This week I’ve read a couple of books which are both interesting in their own unique ways. So instead of dilly dallying, let me get straight on with what I thought about this weeks reads…
For a decent number of years now I’ve been a fan of dystopian fiction.
Some of my favourite books are descriptions of dystopia such as Orwell’s 1984, Huxley’s Brave New World and Ray Bradbury’s brilliant Fahrenheit 451.
These novels whilst different and unique in their own particular ways tend to also have a decent amount in common…
They often have totalitarian societies which whilst trying to pretend they are perfect and protect this perception have fundamental flaws.
They have an underdog hero who fights for freedom whose story reveals the truth about the world they live in.
They provide a prism in which to view our own world by articulating ideas which often seem strangely prophetic (especially when you read Bradbury’s Fahrenheit 451).
“The bees” follows a lot of the ‘rules’ of Dystopian fiction.
However instead of focusing it’s gaze on an imagined future or alternative reality it tells the story of a bee and the society it’s part of (the title of the book, as titles go, is pretty literal!)
Laline Paul describes the world of the bees through the eyes of Flora 717, who whilst born into the lowest ‘caste’ of bee society manages to experience much the hive (and the outside world) has to offer as well as inciting change.
I enjoyed “The bees”.
It’s well written, pacey and provides a fresh take on the dystopian genre.
The concept allows the author to explore many ideas. The “Hive mind”, a society where compliance is required to function well but ‘state sponsored’ violence is rife and the various ways the bees who are viewed to have more authority control the rest are interesting.
I also like the way the Flora the central character (at times ‘hero’, at times ‘anti-hero’ although I’m not sure whether Bees can be described as either!) interacts with other animals (especially the description of Spiders as the most mercenary “information brokers” I may have ever read about!)
Now whilst I enjoyed the book it fell short, in my opinion, of being an absolute classic.
The concept, whilst unique and inventive, meant that I struggled to emotionally identify with the characters and whilst parts of the book moved with appropriate pace there were certain sections which felt a little laboured.
However if you’re a fan of dystopian fiction and want to read an interesting story which provides a fresh take on the Genre….”The Bees” is worth a look.
As I write this we’re in mid January.
The time when new year celebrations seem like a long time ago and for many of us the time when the resolutions we made in good faith only a couple of weeks ago start to slowly slide away. (my ‘dry January’ whilst not a complete failure yet is already slightly damp!)
Now my (very) amateur interest in social psychology means that I’m aware that willpower is only a small part of the puzzle when it comes to taking on more longer term sustainable positive behaviors….
The reality is that for most of us the habits (both constructive and, erm, not so constructive) we have made part of our lives have much more of an impact than temporary constructs like willpower.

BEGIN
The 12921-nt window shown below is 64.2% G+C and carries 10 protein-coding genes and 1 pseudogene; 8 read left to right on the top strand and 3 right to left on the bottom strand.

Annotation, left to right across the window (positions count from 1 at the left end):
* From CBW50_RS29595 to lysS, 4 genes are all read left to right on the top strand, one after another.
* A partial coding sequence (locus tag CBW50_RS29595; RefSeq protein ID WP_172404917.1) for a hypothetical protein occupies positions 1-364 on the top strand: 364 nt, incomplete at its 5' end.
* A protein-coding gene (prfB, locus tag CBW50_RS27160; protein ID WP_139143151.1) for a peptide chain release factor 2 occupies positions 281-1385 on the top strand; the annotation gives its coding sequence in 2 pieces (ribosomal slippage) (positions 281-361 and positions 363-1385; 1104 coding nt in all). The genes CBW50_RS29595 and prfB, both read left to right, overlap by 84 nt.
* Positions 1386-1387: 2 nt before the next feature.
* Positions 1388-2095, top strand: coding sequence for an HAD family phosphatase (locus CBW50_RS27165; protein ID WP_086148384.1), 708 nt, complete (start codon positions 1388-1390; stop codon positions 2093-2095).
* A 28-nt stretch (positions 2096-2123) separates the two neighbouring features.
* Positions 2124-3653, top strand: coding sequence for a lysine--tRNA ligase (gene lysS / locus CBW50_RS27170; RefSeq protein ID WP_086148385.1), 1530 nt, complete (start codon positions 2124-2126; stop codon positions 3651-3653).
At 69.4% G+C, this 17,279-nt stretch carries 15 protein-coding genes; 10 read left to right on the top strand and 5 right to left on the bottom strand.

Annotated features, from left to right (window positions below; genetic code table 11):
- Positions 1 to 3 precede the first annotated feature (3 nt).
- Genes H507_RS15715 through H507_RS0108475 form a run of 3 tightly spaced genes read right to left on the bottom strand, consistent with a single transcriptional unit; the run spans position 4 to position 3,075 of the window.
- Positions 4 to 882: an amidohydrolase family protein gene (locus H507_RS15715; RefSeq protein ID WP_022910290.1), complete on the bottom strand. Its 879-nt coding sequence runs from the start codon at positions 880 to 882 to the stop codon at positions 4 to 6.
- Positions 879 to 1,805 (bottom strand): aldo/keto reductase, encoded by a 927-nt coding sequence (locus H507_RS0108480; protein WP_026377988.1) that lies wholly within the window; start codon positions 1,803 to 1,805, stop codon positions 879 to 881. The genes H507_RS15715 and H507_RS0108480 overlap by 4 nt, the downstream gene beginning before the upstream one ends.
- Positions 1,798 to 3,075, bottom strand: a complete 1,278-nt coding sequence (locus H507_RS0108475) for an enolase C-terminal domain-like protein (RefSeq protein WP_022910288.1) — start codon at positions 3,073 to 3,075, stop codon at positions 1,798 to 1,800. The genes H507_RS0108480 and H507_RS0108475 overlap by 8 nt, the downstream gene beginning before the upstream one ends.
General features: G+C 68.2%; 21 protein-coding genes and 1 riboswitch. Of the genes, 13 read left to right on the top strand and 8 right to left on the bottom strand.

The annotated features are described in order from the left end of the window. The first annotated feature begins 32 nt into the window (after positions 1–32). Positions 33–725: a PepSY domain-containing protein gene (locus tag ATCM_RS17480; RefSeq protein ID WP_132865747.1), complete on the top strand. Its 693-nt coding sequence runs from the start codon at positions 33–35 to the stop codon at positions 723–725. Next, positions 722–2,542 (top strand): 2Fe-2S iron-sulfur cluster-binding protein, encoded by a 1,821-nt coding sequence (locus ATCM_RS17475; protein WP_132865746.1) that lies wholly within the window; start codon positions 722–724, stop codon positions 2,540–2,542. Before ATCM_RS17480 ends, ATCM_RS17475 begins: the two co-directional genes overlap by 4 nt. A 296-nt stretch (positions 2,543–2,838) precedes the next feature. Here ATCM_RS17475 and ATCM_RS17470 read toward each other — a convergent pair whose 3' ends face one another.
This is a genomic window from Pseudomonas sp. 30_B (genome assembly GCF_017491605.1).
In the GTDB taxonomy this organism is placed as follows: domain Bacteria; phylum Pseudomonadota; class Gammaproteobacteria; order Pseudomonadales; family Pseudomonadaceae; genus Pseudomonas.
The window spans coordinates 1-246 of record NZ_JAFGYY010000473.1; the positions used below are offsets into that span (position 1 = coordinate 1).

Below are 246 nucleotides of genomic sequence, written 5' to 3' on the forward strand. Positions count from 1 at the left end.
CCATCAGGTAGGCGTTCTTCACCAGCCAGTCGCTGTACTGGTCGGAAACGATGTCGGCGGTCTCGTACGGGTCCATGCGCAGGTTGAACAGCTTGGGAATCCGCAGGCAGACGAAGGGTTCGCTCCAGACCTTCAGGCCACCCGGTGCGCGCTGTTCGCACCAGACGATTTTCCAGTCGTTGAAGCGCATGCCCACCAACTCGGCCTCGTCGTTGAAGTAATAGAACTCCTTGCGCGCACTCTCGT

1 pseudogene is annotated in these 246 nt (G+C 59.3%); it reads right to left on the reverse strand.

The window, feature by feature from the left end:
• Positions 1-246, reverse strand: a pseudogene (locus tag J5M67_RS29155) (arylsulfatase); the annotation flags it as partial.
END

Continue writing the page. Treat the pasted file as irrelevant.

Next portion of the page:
However can our personal habits be changed? and are habits not only prevalent in individuals but also our organisations? and what are some of the key drivers when society as a whole ‘changes it’s habits’?
In this book Charles Duhigg answers many of these questions and more…
The book uses both positive examples of how habits can be changed (using Olympic swimmers and Civil Rights leaders as examples of the power of habits) and providing stark examples of what happens when organisations fall into ‘bad habits’ and ignore the implication (the example of the part bad organisational habits had in the Kings Cross Fire was an interesting insight how a ‘not my job guv’ attitude sometimes has drastic implications in the real world).
Whilst there’s plenty of practical knowledge within the pages of this book the author, Charless Duhigg, understands the power of a good story and “The power of habit” is full of tales of the impact of habitual behaviour interspersed with decent amounts of research.
I learnt a number of things from this book…
Firstly about how habits happen and why if you want to change habitual behaviour you need to understand the three components of this behaviour (Cue, Action and Reward)
Secondly why sometimes changing certain habits (Duhigg describes these habits as “keystone habits”) can have a massive impact in many other parts of your life.
Thirdly (and I wasn’t expecting this from a book about Habits) how the bucketloads of information we provide to organisations every single day are used by these organisations to intelligently (but a little scarily) understand so much about us that they can predict what we might need or want with pretty impressive (but again also a little scarily) accuracy.
Also, the book in it’s final chapters tries to answer an interesting question.
Are we responsible for our habits?
Is there a difference between the man who kills his wife whilst asleep and the gambling addict who loses every penny of her families money due to addiction?
I enjoyed “The Power of Habit” a lot.
It has insight, is an interesting read and provides practical tips of how we can all swap some of our less positive habits for ones which might help us more.
So, there’s the books I’ve read this week…..
What have you read? Have you got any books you’d recommend? Have you read either of these books and what did you think of them?
I look forward to hearing your thoughts.